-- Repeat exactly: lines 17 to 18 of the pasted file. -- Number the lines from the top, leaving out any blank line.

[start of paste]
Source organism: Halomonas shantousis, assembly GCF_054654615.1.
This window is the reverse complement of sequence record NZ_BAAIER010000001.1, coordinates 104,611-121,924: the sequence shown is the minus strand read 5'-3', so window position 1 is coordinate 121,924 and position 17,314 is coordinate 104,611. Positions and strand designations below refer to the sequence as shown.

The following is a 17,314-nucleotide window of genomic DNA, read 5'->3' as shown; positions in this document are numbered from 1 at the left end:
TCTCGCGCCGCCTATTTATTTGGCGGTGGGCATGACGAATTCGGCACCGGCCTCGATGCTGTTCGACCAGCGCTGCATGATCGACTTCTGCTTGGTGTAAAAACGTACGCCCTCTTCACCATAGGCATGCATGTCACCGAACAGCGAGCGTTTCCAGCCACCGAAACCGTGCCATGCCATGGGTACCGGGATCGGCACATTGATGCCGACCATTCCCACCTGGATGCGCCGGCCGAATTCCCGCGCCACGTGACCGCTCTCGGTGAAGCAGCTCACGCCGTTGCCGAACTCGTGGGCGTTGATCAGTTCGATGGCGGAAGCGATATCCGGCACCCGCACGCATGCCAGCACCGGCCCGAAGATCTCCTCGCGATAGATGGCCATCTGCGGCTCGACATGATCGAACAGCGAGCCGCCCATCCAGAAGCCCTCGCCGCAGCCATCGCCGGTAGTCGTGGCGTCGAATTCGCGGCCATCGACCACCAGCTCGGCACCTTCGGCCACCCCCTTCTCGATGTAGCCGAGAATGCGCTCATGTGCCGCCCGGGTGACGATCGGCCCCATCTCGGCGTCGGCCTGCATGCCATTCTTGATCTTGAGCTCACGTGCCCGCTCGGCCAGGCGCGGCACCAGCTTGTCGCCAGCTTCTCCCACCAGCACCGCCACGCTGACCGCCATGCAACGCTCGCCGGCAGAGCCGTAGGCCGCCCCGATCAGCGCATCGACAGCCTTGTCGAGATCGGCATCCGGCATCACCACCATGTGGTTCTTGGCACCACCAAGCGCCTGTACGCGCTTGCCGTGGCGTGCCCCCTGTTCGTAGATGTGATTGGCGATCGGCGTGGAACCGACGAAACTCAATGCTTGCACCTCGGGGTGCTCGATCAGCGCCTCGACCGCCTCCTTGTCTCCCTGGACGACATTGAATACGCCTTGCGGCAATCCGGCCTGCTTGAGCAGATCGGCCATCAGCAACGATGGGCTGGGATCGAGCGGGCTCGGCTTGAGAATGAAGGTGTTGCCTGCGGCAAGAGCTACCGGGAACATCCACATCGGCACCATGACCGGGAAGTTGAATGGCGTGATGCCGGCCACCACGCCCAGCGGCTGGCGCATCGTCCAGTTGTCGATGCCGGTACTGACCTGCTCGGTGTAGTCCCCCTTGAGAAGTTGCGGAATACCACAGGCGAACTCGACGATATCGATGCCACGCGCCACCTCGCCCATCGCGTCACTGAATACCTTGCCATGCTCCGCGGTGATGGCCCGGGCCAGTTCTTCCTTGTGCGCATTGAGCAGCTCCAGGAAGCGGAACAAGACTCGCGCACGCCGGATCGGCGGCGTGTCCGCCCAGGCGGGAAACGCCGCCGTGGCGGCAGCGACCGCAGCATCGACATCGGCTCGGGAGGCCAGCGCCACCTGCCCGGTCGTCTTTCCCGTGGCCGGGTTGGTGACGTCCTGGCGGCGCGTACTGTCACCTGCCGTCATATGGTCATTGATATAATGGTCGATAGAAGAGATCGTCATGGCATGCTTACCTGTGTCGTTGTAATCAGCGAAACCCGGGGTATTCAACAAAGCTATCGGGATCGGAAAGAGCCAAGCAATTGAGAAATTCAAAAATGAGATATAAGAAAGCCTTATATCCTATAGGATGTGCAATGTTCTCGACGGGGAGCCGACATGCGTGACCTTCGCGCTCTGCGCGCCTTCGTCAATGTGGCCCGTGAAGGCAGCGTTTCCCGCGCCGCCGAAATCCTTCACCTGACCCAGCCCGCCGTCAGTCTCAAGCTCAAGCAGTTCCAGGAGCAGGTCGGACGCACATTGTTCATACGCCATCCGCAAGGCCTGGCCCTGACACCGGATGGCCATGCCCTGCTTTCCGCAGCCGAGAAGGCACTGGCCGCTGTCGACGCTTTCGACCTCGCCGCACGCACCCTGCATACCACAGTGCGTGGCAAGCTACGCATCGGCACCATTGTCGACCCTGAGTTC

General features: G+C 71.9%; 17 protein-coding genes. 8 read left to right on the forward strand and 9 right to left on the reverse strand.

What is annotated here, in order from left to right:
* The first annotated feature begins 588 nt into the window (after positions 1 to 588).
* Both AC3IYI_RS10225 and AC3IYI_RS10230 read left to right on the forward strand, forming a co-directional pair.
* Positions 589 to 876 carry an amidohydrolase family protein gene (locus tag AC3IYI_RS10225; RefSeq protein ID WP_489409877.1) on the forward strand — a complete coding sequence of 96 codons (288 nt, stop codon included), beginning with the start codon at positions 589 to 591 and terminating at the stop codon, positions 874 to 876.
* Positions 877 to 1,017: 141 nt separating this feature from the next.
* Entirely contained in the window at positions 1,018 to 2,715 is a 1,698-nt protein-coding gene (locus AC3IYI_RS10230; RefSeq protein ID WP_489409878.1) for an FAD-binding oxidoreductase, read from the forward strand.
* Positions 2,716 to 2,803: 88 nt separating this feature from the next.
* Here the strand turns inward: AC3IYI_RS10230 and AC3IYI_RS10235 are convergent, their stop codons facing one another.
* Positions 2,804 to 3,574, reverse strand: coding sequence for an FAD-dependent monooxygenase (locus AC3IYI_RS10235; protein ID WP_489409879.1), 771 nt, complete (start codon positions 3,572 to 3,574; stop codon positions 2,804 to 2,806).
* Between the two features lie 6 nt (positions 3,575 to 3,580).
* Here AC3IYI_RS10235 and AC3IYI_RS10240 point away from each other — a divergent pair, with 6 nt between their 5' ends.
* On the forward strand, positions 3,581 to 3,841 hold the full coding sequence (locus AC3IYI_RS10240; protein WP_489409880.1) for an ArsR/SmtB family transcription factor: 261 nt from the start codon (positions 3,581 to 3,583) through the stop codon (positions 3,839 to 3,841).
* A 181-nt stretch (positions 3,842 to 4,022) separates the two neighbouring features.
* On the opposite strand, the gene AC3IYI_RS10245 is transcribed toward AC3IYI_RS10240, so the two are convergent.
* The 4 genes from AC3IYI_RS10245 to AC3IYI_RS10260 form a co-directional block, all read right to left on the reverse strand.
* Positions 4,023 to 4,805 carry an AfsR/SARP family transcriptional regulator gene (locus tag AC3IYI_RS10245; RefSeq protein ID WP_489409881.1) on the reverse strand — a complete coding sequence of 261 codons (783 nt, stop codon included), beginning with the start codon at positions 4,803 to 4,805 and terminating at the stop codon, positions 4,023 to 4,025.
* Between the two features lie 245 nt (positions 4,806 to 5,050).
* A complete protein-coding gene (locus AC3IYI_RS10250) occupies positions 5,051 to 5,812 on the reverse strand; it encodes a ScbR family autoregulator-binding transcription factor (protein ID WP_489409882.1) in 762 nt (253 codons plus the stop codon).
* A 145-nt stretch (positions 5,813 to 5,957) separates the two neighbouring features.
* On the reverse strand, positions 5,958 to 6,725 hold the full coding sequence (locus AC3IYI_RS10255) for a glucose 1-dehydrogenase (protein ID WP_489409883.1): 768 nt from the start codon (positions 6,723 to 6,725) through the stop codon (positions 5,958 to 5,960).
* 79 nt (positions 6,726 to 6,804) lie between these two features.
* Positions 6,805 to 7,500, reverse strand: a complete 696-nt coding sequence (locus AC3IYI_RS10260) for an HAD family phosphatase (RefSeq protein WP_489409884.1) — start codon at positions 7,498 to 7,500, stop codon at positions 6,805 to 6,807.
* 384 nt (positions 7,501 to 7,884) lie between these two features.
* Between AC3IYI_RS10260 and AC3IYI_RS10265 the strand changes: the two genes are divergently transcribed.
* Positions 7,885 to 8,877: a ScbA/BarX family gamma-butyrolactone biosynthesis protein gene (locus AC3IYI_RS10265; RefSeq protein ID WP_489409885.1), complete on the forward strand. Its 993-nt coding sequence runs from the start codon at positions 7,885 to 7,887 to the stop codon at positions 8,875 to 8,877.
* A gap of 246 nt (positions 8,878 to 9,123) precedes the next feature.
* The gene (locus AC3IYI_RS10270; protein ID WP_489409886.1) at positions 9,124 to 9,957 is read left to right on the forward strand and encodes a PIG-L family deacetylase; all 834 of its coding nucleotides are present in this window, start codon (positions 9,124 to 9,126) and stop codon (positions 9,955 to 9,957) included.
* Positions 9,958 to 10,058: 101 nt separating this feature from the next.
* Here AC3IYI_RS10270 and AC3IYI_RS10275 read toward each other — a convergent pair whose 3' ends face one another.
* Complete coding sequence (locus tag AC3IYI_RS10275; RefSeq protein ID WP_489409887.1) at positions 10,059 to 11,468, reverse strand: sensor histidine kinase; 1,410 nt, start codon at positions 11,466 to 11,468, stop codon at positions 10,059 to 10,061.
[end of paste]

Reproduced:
* On the forward strand, positions 3,581 to 3,841 hold the full coding sequence (locus AC3IYI_RS10240; protein WP_489409880.1) for an ArsR/SmtB family transcription factor: 261 nt from the start codon (positions 3,581 to 3,583) through the stop codon (positions 3,839 to 3,841).
* A 181-nt stretch (positions 3,842 to 4,022) separates the two neighbouring features.